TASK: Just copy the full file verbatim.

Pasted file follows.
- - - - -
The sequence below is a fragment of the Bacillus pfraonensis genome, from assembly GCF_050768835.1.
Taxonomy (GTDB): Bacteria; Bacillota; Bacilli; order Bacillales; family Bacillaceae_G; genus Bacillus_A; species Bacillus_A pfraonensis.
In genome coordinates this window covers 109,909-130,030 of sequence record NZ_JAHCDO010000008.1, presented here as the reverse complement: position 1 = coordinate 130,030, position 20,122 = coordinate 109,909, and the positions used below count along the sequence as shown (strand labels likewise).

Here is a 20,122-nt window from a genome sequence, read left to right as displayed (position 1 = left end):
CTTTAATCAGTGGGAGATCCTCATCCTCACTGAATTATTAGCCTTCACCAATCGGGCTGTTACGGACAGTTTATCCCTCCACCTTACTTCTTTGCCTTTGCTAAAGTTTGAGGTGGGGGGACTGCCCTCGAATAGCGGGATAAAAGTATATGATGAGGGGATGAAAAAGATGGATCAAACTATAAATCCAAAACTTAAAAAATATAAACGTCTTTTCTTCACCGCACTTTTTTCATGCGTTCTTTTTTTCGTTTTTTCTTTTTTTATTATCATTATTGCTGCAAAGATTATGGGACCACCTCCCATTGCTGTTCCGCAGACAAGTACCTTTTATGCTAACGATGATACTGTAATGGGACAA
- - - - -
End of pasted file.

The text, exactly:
The sequence below is a fragment of the Bacillus pfraonensis genome, from assembly GCF_050768835.1.
Taxonomy (GTDB): Bacteria; Bacillota; Bacilli; order Bacillales; family Bacillaceae_G; genus Bacillus_A; species Bacillus_A pfraonensis.
In genome coordinates this window covers 109,909-130,030 of sequence record NZ_JAHCDO010000008.1, presented here as the reverse complement: position 1 = coordinate 130,030, position 20,122 = coordinate 109,909, and the positions used below count along the sequence as shown (strand labels likewise).

Here is a 20,122-nt window from a genome sequence, read left to right as displayed (position 1 = left end):
CTTTAATCAGTGGGAGATCCTCATCCTCACTGAATTATTAGCCTTCACCAATCGGGCTGTTACGGACAGTTTATCCCTCCACCTTACTTCTTTGCCTTTGCTAAAGTTTGAGGTGGGGGGACTGCCCTCGAATAGCGGGATAAAAGTATATGATGAGGGGATGAAAAAGATGGATCAAACTATAAATCCAAAACTTAAAAAATATAAACGTCTTTTCTTCACCGCACTTTTTTCATGCGTTCTTTTTTTCGTTTTTTCTTTTTTTATTATCATTATTGCTGCAAAGATTATGGGACCACCTCCCATTGCTGTTCCGCAGACAAGTACCTTTTATGCTAACGATGATACTGTAATGGGACAA